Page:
What is Network Sniffing?
Last updated on: 26th March 2018
The information here is intended only for scientific and elucidation purposes and should not be misused!
If you want to analyze your network, so you can connect a computer in promiscuous mode to capture all the data passed through your entire network and not only the data which is addressed to a special computer. This can sometimes be helpful to find out if any devices or programs are forwarding (sensitive) data to a not allowed destination.
However, it should be also clear to everyone that there is another special scenario where any technical device or program can be abused (it must be prepared already) to store collected data locally. Because the initiator may not want to take the risk of being caught, for example, by a legal sniffer (your own sniffer), who would otherwise recognize this. In this scenario there must be a way to get the stored data out from the attacking target, for example by artificially induced defect, which triggers a guarantee / warranty event or perhaps other approaches that is not mentioned here. In order to find such types of sniffer you have to do reverse engineer the device or the program, but this is very time consuming.
This article is not a call to panic. It is intended to sensitize / clarify. For a healthy computer scientist, a little bit of paranoia should be allowed😉.
In order to sniff the network, we need programs such as WireShark, which is available as an OpenSource program for all operating systems (Windows/Mac/Linux). There are enough pages on the WorldWide Web (www) how to install and use this tool for forensic data analysis. This tool can be also used to analyze USB-Devices.
By using e.g. the http and not the https protocol all the data including your login data such as passwords etc. are sent unencrypted through the network – from your computer to the server. All nodes between your computer and the destination computer can read these information. With WireShark you can see these data how your browser hast sent it to the server.
Please be aware that there a more than one way to collect your data e.g. Bluetooth, RFID/NFC, PowerLAN/dLAN etc. Some of the technologies are already in use e.g. biometric passports, identity card, credit card, bank card/debit card etc. All the data which is stored in those things can be read out by passing and contactless. Sure, you should also know if the data is stored securely on those medium, which frequency spectrum is used for communication etc. Those who are interested in your data, they’ll find a way.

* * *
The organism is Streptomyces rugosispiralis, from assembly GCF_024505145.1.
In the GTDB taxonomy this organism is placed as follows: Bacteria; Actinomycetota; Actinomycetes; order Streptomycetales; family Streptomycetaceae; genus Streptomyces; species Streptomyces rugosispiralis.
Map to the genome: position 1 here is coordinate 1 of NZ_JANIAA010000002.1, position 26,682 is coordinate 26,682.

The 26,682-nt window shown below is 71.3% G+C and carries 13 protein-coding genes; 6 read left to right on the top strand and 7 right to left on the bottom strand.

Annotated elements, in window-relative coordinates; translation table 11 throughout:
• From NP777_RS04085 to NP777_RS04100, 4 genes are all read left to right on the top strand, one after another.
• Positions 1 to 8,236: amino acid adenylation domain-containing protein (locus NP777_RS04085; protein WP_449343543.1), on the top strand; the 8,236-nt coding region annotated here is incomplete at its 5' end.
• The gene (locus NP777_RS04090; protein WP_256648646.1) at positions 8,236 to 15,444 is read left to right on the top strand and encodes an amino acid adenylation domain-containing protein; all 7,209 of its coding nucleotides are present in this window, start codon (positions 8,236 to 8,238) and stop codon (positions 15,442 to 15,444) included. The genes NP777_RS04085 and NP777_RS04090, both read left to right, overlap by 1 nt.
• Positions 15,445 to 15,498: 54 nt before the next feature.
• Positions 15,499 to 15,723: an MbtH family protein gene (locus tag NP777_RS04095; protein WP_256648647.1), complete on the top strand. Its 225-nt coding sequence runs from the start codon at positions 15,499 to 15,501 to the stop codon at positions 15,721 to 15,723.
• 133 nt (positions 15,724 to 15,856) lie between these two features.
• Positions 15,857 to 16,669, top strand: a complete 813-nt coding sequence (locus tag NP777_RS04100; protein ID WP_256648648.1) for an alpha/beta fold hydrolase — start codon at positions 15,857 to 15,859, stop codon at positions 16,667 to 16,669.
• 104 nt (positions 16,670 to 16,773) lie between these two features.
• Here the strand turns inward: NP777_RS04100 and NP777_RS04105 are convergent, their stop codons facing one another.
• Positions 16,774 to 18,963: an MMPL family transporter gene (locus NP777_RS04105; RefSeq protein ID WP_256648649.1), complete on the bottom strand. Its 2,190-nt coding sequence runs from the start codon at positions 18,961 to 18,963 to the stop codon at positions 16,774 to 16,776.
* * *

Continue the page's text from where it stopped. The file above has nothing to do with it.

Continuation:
Why are data so precious – that is not the topic here. In that case, you should better understand things like Data-Mining etc. Then you’ll soon see how powerful someone can extract new information out of the existing data.
There are also possibilities to hack or wiretap a classic mobile phone (does not even have to be a Smartphone) or a cordless telephone (DECT). These interception devices can be soldered by any hobbyist in the cellar. See the following articles:
- Heavy security gaps when using cordless telephones with DECT [only in German language]
- Electromagnetic shielding
- Transmitter power output
- EMF measurement
KnowHow for B2B
- Frequency modulation
- Radio (The way how a radio works → sending and receiving)
- Cellular frequencies, see above by electromagnetic shielding
- Hardware-Fuzzing: Hintertüren und Fehler in CPUs aufspüren (Heise.De, article in German language)
[Translation: Hardware fuzzing: Backdoors and bugs in CPUs]
- Die Geschichte von Junipers enteigneter Hintertür (Heise.De, article in German language)
[Translation: The story of Juniper's expropriated backdoor]
- TR-069 protocol (Wikipedia-Article):
- A Primer on Information Theory and Privacy
- Category: Computer Science
- Published: Sunday, 12 February 2017 10:15
- Written by Anandakumar Sujanthan